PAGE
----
The Observers Direct

Migrants trapped at Belarus-Poland border call for help via videos, GPS coordinates

Our team went to the forest at the border of Belarus to Poland to follow an NGO that has been helping migrants trapped between the two countries.
Our team went to the forest at the border of Belarus to Poland to follow an NGO that has been helping migrants trapped between the two countries. © Observers

Since August, thousands of migrants have been trying to cross the Polish border from Belarus. They have come from Yemen, Syria, Iraq or the Democratic Republic of Congo, hoping to enter the European Union. Poland has accused Belarusian head of state Alexander Lukashenko of instrumentalising migrants in a feud with the EU, and has opted to deport them. Turned away from both sides, men, women and children find themselves stranded along the border in the middle of the forest.

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In this latest edition of The Observers Direct, "Belarus-Poland border: Migrants trapped in the forest" (watch it above) Maëva Poulet, FRANCE 24 Observers journalist, met up with Gulliver Cragg, FRANCE 24 correspondent, in the border region of Podlaskie, Poland the week of October 4. In this reporter's log, she takes a look back at the alerts that were issued by migrants to the NGOs and press.

"We are probably going to meet a family with children. Would you like to join us?" Saturday October 9. It is 3pm when Piotr Bystrianin sends us this message. Piotr is a member of the Ocalenie Foundation, a Polish NGO helping migrants and refugees based in Warsaw. Since the summer, their team takes turns every week to be go 200 km outside the capital to the border region of Podlaskie to monitor the unprecedented migration crisis in Poland and help migrants.

Someone sends us a GPS position near the small village of Stara Łuplanka. This is where a family from Iraqi Kurdistan was spotted. After a seven-day trek from Belarus, they arrived in Poland by evading the the border guards. "We receive alerts about the presence of groups of migrants," Piotr Bystrianin briefly explains. What we know is that many migrants send their GPS position, to organisations or the press, to call for help."

Piotr Bystrianin, from Ocalenie, with a family from Iraqi Kurdistan, near the village of Stara Łuplanka, in Poland, on October 9, 2021.
Piotr Bystrianin, from Ocalenie, with a family from Iraqi Kurdistan, near the village of Stara Łuplanka, in Poland, on October 9, 2021. © Observers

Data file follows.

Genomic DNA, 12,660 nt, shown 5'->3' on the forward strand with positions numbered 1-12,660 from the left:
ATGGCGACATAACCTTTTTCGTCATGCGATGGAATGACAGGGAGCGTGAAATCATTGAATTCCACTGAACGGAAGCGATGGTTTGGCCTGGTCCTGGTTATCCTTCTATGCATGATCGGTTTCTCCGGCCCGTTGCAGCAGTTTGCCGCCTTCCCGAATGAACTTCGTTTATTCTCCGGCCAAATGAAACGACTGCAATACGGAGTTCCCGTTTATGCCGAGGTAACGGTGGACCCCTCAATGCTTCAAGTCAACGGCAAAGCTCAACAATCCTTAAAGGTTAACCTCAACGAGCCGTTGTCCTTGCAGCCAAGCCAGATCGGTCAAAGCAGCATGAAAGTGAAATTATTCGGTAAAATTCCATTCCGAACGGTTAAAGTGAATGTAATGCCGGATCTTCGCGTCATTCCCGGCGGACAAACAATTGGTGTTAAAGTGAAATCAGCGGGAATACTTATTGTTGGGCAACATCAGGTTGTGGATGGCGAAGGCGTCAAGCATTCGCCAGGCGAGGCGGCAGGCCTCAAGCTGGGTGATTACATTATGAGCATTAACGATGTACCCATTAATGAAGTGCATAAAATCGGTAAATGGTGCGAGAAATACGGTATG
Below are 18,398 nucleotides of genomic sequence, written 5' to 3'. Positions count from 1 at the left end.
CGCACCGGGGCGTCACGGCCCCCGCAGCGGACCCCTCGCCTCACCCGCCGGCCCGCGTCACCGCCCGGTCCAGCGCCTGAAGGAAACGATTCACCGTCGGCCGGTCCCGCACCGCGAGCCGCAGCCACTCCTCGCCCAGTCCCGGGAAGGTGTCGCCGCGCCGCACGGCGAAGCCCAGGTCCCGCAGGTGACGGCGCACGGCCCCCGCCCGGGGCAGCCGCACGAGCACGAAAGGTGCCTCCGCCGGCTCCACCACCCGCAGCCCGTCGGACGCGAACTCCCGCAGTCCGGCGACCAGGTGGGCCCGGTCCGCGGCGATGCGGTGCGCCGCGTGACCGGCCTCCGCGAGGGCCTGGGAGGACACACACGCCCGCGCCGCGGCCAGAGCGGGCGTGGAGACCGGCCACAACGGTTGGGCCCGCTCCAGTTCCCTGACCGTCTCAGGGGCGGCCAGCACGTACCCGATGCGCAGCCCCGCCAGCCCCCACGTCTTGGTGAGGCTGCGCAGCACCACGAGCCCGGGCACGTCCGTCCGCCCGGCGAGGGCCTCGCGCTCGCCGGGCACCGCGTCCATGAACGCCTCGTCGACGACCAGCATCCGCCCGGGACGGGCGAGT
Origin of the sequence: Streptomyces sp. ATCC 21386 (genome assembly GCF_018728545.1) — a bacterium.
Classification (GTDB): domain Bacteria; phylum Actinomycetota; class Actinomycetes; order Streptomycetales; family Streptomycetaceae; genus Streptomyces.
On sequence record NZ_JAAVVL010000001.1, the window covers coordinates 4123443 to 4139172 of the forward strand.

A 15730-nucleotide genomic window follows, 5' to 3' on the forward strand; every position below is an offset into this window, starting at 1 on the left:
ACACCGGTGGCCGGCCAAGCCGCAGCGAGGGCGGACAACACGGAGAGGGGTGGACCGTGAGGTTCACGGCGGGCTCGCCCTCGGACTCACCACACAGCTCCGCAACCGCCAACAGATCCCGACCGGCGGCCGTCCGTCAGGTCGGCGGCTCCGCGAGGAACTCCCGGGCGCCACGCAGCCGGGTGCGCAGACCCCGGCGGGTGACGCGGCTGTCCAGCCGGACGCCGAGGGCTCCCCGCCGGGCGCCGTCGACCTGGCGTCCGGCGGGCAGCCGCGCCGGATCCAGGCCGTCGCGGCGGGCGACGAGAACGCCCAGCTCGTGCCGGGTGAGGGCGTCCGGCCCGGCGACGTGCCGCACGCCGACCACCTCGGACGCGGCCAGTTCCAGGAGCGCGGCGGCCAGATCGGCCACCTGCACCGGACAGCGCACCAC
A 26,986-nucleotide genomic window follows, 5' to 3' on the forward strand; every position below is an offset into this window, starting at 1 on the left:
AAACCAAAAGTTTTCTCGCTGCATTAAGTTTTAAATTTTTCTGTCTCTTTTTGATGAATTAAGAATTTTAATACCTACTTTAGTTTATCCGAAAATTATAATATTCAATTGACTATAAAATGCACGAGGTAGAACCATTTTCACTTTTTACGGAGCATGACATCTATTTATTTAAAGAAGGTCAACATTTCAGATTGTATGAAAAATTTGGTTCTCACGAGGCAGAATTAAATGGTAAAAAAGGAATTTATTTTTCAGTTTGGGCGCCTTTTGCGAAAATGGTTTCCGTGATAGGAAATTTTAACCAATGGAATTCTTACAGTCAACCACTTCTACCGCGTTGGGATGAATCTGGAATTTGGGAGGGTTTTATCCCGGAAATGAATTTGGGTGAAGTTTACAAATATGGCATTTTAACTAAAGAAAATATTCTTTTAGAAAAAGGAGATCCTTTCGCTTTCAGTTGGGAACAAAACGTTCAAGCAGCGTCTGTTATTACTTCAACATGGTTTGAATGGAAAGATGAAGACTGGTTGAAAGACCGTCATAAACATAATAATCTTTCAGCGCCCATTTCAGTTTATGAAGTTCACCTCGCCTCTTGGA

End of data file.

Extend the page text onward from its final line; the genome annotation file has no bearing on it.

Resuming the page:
A 'hybrid war' between Poland and Belarus

The meeting place is on the edge of the forest, near a cornfield. Karolina Szymańska, also a member of the foundation, gestures at us to wait: "We have to talk to these people first. It is a single father and his four children, aged 8 to 14."

"They are very cold and scared," Piotr explains, as his colleague offers them food, water and warm clothes.

On the phone, an Arabic-speaking translator explains the situation to the father. Poland's strategy is clear: migrants on the Polish side must be turned back at the border into Belarus, even if they are asylum seekers. The Polish parliament authorised border guards to do this on October 14.

Poland believes that these migrants are not in danger in Belarus, where they arrived legally by plane with visas. This is also what makes the European Union say that Minsk is waging a "hybrid war": in response to European sanctions, Belarus is trying to destabilise the 27 country bloc by sending migrants across its borders.

'Sometimes they take them back to the forest, even if there are children'

In order for this Iraqi family to avoid 'refoulement', or being pushed back into Belarus, Piotr and Karolina have only one option: to help them apply for asylum. But the family has to agree to apply in Poland, and therefore stay in the country. However, according to the Polish government, many actually want to go to Germany, England or France.